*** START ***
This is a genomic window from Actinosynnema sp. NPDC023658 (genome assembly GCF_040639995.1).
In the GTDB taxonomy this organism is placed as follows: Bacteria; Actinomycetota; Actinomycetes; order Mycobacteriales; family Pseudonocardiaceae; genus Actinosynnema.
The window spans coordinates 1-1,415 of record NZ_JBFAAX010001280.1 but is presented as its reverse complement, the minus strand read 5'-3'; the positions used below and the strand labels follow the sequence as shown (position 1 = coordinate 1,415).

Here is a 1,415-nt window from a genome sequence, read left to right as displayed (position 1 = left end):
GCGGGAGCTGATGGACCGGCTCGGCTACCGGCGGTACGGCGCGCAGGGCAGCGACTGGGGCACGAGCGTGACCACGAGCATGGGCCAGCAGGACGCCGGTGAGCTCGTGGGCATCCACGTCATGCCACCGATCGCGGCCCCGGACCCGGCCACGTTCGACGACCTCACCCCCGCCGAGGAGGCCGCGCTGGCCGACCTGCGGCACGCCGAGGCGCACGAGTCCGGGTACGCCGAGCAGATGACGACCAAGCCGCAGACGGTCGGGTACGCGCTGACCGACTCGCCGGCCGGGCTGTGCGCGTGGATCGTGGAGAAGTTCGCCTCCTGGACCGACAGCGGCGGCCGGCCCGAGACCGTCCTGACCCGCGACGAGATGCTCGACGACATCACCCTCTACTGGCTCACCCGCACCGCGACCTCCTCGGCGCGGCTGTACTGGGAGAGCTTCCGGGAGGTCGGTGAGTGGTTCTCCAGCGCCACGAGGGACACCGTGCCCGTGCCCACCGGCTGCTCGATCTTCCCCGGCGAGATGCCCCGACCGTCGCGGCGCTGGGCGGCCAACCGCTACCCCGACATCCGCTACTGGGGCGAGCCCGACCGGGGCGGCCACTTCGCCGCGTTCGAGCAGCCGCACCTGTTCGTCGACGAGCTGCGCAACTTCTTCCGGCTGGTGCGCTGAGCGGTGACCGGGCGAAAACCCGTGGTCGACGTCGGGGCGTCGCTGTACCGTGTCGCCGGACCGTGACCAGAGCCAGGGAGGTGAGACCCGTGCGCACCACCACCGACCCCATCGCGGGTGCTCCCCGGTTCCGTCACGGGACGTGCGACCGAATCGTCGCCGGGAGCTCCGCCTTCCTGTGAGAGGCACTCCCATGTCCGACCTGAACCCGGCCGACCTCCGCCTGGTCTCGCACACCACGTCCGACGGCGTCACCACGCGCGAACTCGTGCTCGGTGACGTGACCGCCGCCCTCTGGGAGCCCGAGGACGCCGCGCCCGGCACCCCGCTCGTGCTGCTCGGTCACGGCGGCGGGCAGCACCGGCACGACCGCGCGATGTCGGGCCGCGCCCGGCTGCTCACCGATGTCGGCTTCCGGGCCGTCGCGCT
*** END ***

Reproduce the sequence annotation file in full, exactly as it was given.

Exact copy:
This is a genomic window from Actinosynnema sp. NPDC023658 (genome assembly GCF_040639995.1).
In the GTDB taxonomy this organism is placed as follows: Bacteria; Actinomycetota; Actinomycetes; order Mycobacteriales; family Pseudonocardiaceae; genus Actinosynnema.
The window spans coordinates 1-1,415 of record NZ_JBFAAX010001280.1 but is presented as its reverse complement, the minus strand read 5'-3'; the positions used below and the strand labels follow the sequence as shown (position 1 = coordinate 1,415).

Here is a 1,415-nt window from a genome sequence, read left to right as displayed (position 1 = left end):
GCGGGAGCTGATGGACCGGCTCGGCTACCGGCGGTACGGCGCGCAGGGCAGCGACTGGGGCACGAGCGTGACCACGAGCATGGGCCAGCAGGACGCCGGTGAGCTCGTGGGCATCCACGTCATGCCACCGATCGCGGCCCCGGACCCGGCCACGTTCGACGACCTCACCCCCGCCGAGGAGGCCGCGCTGGCCGACCTGCGGCACGCCGAGGCGCACGAGTCCGGGTACGCCGAGCAGATGACGACCAAGCCGCAGACGGTCGGGTACGCGCTGACCGACTCGCCGGCCGGGCTGTGCGCGTGGATCGTGGAGAAGTTCGCCTCCTGGACCGACAGCGGCGGCCGGCCCGAGACCGTCCTGACCCGCGACGAGATGCTCGACGACATCACCCTCTACTGGCTCACCCGCACCGCGACCTCCTCGGCGCGGCTGTACTGGGAGAGCTTCCGGGAGGTCGGTGAGTGGTTCTCCAGCGCCACGAGGGACACCGTGCCCGTGCCCACCGGCTGCTCGATCTTCCCCGGCGAGATGCCCCGACCGTCGCGGCGCTGGGCGGCCAACCGCTACCCCGACATCCGCTACTGGGGCGAGCCCGACCGGGGCGGCCACTTCGCCGCGTTCGAGCAGCCGCACCTGTTCGTCGACGAGCTGCGCAACTTCTTCCGGCTGGTGCGCTGAGCGGTGACCGGGCGAAAACCCGTGGTCGACGTCGGGGCGTCGCTGTACCGTGTCGCCGGACCGTGACCAGAGCCAGGGAGGTGAGACCCGTGCGCACCACCACCGACCCCATCGCGGGTGCTCCCCGGTTCCGTCACGGGACGTGCGACCGAATCGTCGCCGGGAGCTCCGCCTTCCTGTGAGAGGCACTCCCATGTCCGACCTGAACCCGGCCGACCTCCGCCTGGTCTCGCACACCACGTCCGACGGCGTCACCACGCGCGAACTCGTGCTCGGTGACGTGACCGCCGCCCTCTGGGAGCCCGAGGACGCCGCGCCCGGCACCCCGCTCGTGCTGCTCGGTCACGGCGGCGGGCAGCACCGGCACGACCGCGCGATGTCGGGCCGCGCCCGGCTGCTCACCGATGTCGGCTTCCGGGCCGTCGCGCT